Wednesday, April 15, 2009

Write Stuff Wednesday

This week's 'write stuff' is more about the stuff that makes great writing: Life.

Think about it...what colors your imagination? What amuses you or gets your blood pumping? That's right - Life. Not just the TV show that airs on Wednesday (though I love it too - great characterization, enough mysteries to keep me guessing, and plenty of Charlie quips), but the honest to goodness day to day of living.

My best friend says there's enough fodder in my day to day life for countless novels - but most of it wouldn't be believable on paper. The bizarre is so mundane in my world I can't even come up with a concise example. I'm an Army wife with two kids, greyhounds, cats, birds and a carpeted family room- the chaos abounds.

Chaos can detract from a writer's primary focus of writing, or it can enhance the overall experience for writers and their readers. In my case, I've learned to stop fighting the inevitable distraction and just write through it. Admittedly, I'll often find odd tangents in a scene - but I cut those and put them in a file that may as well be a scrapbook of my life.

Now on Kindle

Tuesday, April 14, 2009

I happen to like the texting concept, for a few reasons, not the least of which is I don't have to hear the incessant chatter of teenagers when I'm trying to read or write.

But I must say I have yet to experience the text conversation that counts as an all time favorite reading adventure (though there have been some great one-liners).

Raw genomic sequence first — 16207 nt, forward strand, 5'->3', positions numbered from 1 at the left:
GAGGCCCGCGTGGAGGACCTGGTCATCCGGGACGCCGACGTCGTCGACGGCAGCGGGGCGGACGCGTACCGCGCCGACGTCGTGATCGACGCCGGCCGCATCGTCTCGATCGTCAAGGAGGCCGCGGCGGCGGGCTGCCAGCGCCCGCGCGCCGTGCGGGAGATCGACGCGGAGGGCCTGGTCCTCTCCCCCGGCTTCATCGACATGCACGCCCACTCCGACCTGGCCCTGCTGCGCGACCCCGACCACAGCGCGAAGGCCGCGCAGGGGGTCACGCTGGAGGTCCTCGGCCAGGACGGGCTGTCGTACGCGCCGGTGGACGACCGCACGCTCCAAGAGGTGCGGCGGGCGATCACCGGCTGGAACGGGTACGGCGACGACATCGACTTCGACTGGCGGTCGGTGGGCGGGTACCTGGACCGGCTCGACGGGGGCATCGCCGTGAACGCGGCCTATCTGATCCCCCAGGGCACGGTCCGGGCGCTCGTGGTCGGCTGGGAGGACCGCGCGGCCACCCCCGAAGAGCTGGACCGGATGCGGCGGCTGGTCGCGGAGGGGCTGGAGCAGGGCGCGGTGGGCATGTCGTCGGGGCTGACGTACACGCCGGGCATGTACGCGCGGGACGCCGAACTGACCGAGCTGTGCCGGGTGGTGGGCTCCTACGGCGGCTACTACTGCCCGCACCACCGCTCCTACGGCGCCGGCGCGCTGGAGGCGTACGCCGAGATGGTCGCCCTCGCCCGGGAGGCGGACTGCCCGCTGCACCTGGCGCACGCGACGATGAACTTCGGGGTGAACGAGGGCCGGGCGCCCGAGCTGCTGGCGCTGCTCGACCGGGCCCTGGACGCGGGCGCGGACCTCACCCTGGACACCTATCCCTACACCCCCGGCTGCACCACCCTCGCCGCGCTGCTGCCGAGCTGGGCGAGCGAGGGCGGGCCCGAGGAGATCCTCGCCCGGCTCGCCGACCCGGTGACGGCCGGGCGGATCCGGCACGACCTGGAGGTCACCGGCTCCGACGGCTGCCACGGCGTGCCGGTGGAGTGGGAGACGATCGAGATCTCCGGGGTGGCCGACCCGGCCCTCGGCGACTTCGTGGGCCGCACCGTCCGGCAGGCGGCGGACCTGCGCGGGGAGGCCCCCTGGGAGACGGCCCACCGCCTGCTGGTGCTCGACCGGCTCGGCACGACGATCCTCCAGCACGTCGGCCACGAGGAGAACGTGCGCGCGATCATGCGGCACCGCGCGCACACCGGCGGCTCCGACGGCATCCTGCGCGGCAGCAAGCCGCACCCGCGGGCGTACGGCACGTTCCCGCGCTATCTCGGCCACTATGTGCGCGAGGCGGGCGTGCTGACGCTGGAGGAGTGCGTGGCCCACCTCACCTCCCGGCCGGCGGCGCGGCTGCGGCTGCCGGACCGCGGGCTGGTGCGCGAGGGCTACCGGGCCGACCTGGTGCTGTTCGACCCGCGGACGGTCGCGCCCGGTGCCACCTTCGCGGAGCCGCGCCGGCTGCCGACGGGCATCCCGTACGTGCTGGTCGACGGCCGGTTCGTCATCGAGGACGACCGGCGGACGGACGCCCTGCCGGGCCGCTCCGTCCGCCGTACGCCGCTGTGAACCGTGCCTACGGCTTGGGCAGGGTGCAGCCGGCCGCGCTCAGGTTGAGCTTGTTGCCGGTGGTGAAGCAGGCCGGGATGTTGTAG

Apparently there's a teenager in Wyoming who would disagree. Check out this article and then double check your own cell contract and coverage. It's not 'great' reading but it was certainly sparked an adventure for that family.

Happy Reading

The Pixie Chicks (The Hobbitvile Saga)
now on Kindle!

Monday, April 13, 2009

A New Direction

If this blog is about a world of reading adventure, it might be handy if I spent more time on the theme of things.

So on that note, let's venture into what makes a book a reading adventure. For me, I read mostly fiction and mostly for escape. I like a book to draw me in fast, so I feel instantly transported into whatever is going on.

That's the big criteria for me no matter the genre and I love them all - almost equally. That doesn't mean I want a dozen mysteries or subplots or dead bodies in the first three pages, I like an author who can strike a balance between intriguing and overwhelming.

And I've been known to put down books that take too long to engage me, though I have more patience in this area with sci-fi and historical romance. I think overall, it's the opening character that grabs me and keeps me reading.

How about you? Is it characterization? Setting? Plot?

Author of those quirky Pixie Chicks now on Kindle
and other books available from Amazon and Echelon Press

Friday, April 10, 2009

Fabulous Friday

I'm declaring this Fabulous Friday because I've had a lousy week. Not that things are bad, worse, good or indifferent. Just lousy with all those life events you never want to deal with. Medical issues, last wills and testaments, memorial arrangements. You get the idea...

So today will be a Fabulous Friday - I need it.

How will today be better than say, yesterday when I was melt down central?

I'm changing my focus to zero in on what I can do, rather than those things that seem to elude me lately. Like peace, calm, and order. First, I'll pace myself with a good book (thanks Kresley Cole) interspersed with physical therapy, for me and my daughter, some doctor-ordered deep breathing and some essential work on my own novel...I'm always happier when I'm making progress on my own manuscripts. At this point just a single new page would relieve a lot of stress. Maybe a fight scene, or a tear-jerking moment to help me deal with my Grandma's recent death.